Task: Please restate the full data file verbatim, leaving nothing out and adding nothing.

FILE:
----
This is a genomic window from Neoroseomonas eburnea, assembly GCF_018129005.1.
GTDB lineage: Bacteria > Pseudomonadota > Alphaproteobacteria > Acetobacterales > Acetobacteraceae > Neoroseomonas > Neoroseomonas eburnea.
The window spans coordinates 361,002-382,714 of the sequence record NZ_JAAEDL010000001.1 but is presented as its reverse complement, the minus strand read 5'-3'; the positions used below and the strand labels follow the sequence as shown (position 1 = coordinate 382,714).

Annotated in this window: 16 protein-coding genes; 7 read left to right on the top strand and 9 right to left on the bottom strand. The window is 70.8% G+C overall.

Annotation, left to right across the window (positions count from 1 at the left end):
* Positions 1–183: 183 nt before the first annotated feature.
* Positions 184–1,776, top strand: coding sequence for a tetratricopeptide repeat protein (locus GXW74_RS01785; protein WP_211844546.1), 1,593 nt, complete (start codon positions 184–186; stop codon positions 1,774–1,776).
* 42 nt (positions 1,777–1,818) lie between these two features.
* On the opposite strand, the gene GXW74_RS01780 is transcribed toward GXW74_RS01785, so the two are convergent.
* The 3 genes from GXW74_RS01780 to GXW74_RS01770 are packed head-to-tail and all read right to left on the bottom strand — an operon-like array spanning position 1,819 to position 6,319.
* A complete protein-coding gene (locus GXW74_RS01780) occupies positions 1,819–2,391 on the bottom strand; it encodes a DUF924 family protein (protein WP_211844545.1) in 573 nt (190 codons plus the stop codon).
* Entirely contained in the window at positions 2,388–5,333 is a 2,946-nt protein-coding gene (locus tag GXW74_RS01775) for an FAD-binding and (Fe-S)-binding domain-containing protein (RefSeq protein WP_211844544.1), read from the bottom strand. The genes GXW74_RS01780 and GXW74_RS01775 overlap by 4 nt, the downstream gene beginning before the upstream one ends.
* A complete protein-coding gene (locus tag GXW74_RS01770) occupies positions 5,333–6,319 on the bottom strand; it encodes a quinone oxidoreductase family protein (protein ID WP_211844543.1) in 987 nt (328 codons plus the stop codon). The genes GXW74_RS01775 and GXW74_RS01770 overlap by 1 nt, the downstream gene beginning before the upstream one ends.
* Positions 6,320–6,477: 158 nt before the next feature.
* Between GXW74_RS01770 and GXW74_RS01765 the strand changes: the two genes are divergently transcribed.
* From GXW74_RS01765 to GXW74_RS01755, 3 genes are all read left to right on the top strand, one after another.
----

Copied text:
This is a genomic window from Neoroseomonas eburnea, assembly GCF_018129005.1.
GTDB lineage: Bacteria > Pseudomonadota > Alphaproteobacteria > Acetobacterales > Acetobacteraceae > Neoroseomonas > Neoroseomonas eburnea.
The window spans coordinates 361,002-382,714 of the sequence record NZ_JAAEDL010000001.1 but is presented as its reverse complement, the minus strand read 5'-3'; the positions used below and the strand labels follow the sequence as shown (position 1 = coordinate 382,714).

Annotated in this window: 16 protein-coding genes; 7 read left to right on the top strand and 9 right to left on the bottom strand. The window is 70.8% G+C overall.

Annotation, left to right across the window (positions count from 1 at the left end):
* Positions 1–183: 183 nt before the first annotated feature.
* Positions 184–1,776, top strand: coding sequence for a tetratricopeptide repeat protein (locus GXW74_RS01785; protein WP_211844546.1), 1,593 nt, complete (start codon positions 184–186; stop codon positions 1,774–1,776).
* 42 nt (positions 1,777–1,818) lie between these two features.
* On the opposite strand, the gene GXW74_RS01780 is transcribed toward GXW74_RS01785, so the two are convergent.
* The 3 genes from GXW74_RS01780 to GXW74_RS01770 are packed head-to-tail and all read right to left on the bottom strand — an operon-like array spanning position 1,819 to position 6,319.
* A complete protein-coding gene (locus GXW74_RS01780) occupies positions 1,819–2,391 on the bottom strand; it encodes a DUF924 family protein (protein WP_211844545.1) in 573 nt (190 codons plus the stop codon).
* Entirely contained in the window at positions 2,388–5,333 is a 2,946-nt protein-coding gene (locus tag GXW74_RS01775) for an FAD-binding and (Fe-S)-binding domain-containing protein (RefSeq protein WP_211844544.1), read from the bottom strand. The genes GXW74_RS01780 and GXW74_RS01775 overlap by 4 nt, the downstream gene beginning before the upstream one ends.
* A complete protein-coding gene (locus tag GXW74_RS01770) occupies positions 5,333–6,319 on the bottom strand; it encodes a quinone oxidoreductase family protein (protein ID WP_211844543.1) in 987 nt (328 codons plus the stop codon). The genes GXW74_RS01775 and GXW74_RS01770 overlap by 1 nt, the downstream gene beginning before the upstream one ends.
* Positions 6,320–6,477: 158 nt before the next feature.
* Between GXW74_RS01770 and GXW74_RS01765 the strand changes: the two genes are divergently transcribed.
* From GXW74_RS01765 to GXW74_RS01755, 3 genes are all read left to right on the top strand, one after another.